Judge Dylan Charles enters the twilight zone of Cary Grant's career.
Our review of Operation Petticoat (1959) (Blu-ray), published August 5th, 2014, is also available.
"How dare he make love to me—and not be a married man!"—Indiscreet
Submerged with 5 Girls…No wonder the S.S. Sea Tiger turned a Shocking Pink!—Operation Petticoat
Variety is the spice of life!—The Grass is Greener
Adult Sophisticated Comedy!—That Touch of Mink
I love Cary Grant—in a completely platonic way.
His trademark accent and fast-talking ways, plus an ability to handle a range of genres from Hitchcockian suspense to comedy to drama, helped solidify his place as a leading man in Hollywood for decades. Most striking of all, when he said he was going to retire from acting, he actually did retire from acting.
Lionsgate's Cary Grant 4-Disc Collector's Set contains some movies from later in his career: Indiscreet, Operation Petticoat, The Grass is Greener, and A Touch of Mink. It's time to see if this is a worthy treatment to the most dreamy man to hit the silver screen.
Facts of the Case
Lionsgate saw fit to arrange all the movies in chronological order, so here we go through time:
• Indiscreet: Anna Kalman (Ingrid Bergman, Casablanca) is a famous English actress. She has never managed to find the right man, but is instantly smitten with Philip Adams (Cary Grant). Unfortunately, it turns out he's hiding something from her and it's a hell of a secret. Hijinks ensue.
• Operation Petticoat: Cary Grant is Matt Sherman, captain of The Sea Tiger, a junker of a sub that saw better days before the Japanese took a swing at her. His unscrupulous supply officer, Nicholas Holden (Tony Curtis, Spartacus) becomes the least of his troubles when he is suddenly burdened with a cluster of Army nurses. Army nurses of the female variety. Hijinks ensue. Again.
• The Grass is Greener: Lord Victor Rhyall (Cary Grant) and Lady Hillary (Deborah Kerr,) are living a tranquil life using their stately manor as a tourist trap, when Charles Delacro (Robert Mitchum, Angel Face) enters their lives. Soon there's a tug-of-war over Lady Hillary that's only complicated more by Hillary's friend Hattie Durant (Jean Simmons, Angel Face). Guess what ensues. That's right, hijinks.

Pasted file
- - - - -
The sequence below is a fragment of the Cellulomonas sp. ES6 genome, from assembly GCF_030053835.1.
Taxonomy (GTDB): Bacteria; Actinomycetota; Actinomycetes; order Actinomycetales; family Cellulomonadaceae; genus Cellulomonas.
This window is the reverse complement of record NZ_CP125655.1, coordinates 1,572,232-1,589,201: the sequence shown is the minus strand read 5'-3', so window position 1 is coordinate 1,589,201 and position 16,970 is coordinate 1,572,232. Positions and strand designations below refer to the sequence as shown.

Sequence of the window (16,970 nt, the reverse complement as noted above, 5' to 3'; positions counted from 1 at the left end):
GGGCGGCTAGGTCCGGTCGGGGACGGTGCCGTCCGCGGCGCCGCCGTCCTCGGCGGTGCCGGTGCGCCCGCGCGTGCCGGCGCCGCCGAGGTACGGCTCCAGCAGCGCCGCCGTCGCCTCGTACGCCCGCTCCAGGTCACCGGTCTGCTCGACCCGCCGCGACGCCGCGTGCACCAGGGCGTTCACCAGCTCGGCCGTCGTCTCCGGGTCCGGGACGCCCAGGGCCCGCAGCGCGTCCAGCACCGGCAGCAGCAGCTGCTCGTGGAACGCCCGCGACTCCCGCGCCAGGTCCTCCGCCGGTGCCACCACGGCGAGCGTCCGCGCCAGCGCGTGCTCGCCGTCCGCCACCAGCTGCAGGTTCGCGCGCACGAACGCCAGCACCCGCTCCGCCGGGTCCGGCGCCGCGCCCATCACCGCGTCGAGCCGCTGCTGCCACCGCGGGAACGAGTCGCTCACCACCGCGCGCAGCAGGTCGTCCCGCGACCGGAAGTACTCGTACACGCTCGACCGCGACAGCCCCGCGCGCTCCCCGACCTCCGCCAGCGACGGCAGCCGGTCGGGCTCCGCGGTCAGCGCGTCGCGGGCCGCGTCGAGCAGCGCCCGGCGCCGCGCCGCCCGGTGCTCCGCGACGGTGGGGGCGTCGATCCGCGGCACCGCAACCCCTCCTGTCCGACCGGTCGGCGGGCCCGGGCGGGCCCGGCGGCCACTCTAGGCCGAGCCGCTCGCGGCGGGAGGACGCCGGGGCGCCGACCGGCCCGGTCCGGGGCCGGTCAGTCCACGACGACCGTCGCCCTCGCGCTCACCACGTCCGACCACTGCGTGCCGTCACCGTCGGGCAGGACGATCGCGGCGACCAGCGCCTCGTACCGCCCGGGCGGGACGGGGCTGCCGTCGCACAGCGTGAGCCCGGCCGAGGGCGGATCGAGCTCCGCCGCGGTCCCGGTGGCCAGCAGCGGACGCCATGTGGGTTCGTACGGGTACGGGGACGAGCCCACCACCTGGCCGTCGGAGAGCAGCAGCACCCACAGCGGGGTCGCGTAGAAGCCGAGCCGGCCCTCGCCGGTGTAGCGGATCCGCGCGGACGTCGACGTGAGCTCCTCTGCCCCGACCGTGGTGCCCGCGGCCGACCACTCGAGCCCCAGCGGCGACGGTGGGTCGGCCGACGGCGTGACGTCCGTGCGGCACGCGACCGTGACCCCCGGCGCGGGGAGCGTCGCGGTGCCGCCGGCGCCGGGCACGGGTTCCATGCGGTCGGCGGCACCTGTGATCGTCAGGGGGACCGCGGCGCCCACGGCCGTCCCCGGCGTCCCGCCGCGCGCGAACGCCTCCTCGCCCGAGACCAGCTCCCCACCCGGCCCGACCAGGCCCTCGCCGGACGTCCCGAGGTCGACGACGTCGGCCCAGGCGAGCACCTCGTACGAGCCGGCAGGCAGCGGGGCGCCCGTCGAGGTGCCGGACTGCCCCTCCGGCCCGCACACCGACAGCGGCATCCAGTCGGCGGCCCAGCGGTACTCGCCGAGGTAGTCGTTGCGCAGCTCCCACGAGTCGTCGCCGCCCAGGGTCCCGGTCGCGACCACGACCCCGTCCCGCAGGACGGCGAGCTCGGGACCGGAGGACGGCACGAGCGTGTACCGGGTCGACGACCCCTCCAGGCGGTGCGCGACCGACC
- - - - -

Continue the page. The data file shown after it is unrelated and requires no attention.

• That Touch of Mink: Powerful business man Philip Shayne (Cary Grant) accidentally splashes Cathy Timberlake (Doris Day, The Pajama Game) when his car hits a mud puddle. This fairly innocuous event sets off a chain reaction that can only culminate in either a double homicide or marriage.
It's interesting to note that Lionsgate not only put these movies in chronological order, but also in order of descending quality—from the witty, sparkling script of Indiscreet to the almost unbearably cutesy, plot hole-filled mush that is That Touch of Mink. None of these movies really matches up with the best Cary Grant had to offer. There's no His Girl Friday buried in here. Or even a Charade.
Indiscreet is more proof that Grant is always best with an actress of equal strength and presence. Bergman is vivid and shining as the lonely actress and is more than capable of holding her own against Grant's witty, unstoppable banter. It's in the last thirty minutes or so, when Bergman's character is planning her elaborate revenge, that Indiscreet comes together as a cohesive whole.
While I was expecting Operation Petticoat to be both nauseatingly cutesy and appallingly sexist, it managed to find some kind of happy medium in being inoffensively offensive in its portrayal of women and showing the lighter side of submarine warfare.
It helps that the sub is shown to be less than competent before any women even show up, so instead of the women characters being the sole source of all Sherman's troubles, they're just one small fraction.
There's no real counterbalance to Cary Grant's poor over-overburdened Sherman. His love interest is not really a character and possesses the sole defining characteristic of being clumsy. That's not to say that Joan O'Brien doesn't have any screen presence or she's a poor actor, but when the script just calls for the actor to be ditzy and bump into things, there's not much to work with.
The only real opposition to Grant is Tony Curtis's Holden, the vaguely effeminate, extremely unscrupulous supply officer who spends most of the movie either hitting on one of the nurses or trying to circumvent all the Navy's pesky rules.
While Operation Petticoat really is nothing more than fluff, it's at least coherent, competently made fluff with characters who have reactions and motivations that are at least based on reality. Such is not the case of The Grass is Greener—or That Touch of Mink for that matter, but I'm getting ahead of myself.
The Grass is Greener starts off on an odd note, with a bunch of babies standing in for the actors during the credits. I assumed that this meant the movie was about babies and prepared for the worst. Turns out there's not a single child in the whole movie—which is one of the few good things about it.